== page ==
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Considering that Roy Moore, who's leading the polls for the election in Alabama, has been accused of being a sexual predator targeting underage women, and considering that the elected president of the USA, Donald Trump, is himself someone who has admitted to groping and spying on naked, underage models, and even said that he would like to have sex with his own daughter, my question is, to what extent is pedophilia an accepted sexual orientation in the United States?

I am from Denmark, and two politicians such as Roy Moore and Donald Trump would never have been elected in any major election in my country. Pedophilia is simply not accepted here from a moral standpoint.

However, considering the recent ongoings in the US, I am wondering whether the culture in the United States is different?

I expect appropiate answers to include references to studies (polls) made of the US population in regards to the topic. Any answers that are opinion-based will be ignored.

Note that I do believe this question is on-topic, since the moral standards and culture of a country dictates whom it elects as its politicians which in turn dictates which policies it enforces. For example, I find it highly relevant that a senator, who may possibly have a say on issues such as punishments for rape or the age of consent, is a pedophile.

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    I find it amusing that as usual, anything that is slanderous about USA or Trump is getting gazillion of upvotes. Did anyone bother reading the definition of what "pedo*" term even means? – user4012 Nov 29 '17 at 19:30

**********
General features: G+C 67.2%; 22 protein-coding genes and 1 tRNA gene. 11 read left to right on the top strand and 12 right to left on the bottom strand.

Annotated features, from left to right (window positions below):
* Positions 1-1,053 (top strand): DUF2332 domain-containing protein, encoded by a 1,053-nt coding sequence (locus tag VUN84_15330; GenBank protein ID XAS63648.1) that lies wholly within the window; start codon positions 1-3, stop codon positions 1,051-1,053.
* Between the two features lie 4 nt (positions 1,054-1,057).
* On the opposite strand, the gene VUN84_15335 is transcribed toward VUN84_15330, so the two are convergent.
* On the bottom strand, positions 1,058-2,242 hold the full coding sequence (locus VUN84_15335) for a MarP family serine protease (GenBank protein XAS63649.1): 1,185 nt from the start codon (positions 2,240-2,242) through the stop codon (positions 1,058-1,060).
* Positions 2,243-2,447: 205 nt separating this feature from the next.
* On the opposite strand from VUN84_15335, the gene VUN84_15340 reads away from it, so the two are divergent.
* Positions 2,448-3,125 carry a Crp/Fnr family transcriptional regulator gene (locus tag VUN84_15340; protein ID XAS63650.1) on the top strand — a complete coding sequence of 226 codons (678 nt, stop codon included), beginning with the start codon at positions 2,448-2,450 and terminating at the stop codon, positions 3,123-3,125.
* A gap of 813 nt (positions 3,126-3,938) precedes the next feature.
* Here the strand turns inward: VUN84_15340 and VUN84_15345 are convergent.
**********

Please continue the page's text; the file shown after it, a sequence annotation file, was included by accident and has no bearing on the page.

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    Why is Trump even included in this question? Given the obsession that the MSM has over every little thing that Trump does(two scoops, feeding koi, drinking water), I'm fairly confident we'd be hearing about it non-stop if there was even an anonymous 'source' that suggested Trump was a pedophile. – Jack Of All Trades 234 Nov 29 '17 at 19:35
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    @JackOfAllTrades234 - there are both Trump's bragging about walking in on beauty pageant contestants in their dressing rooms and named, on the record, accounts from Miss Teen USA contestants, some of whom were legally under the age of consent at the time, of him doing so. If you are still unaware of this, then your actual knowledge of what "MSM" does or says is not at the level that you seem to claim. – PoloHoleSet Nov 29 '17 at 20:17
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    I'm voting to close this question as off-topic because it reads as a rant rather than a sincere question. – user1530 Nov 29 '17 at 20:47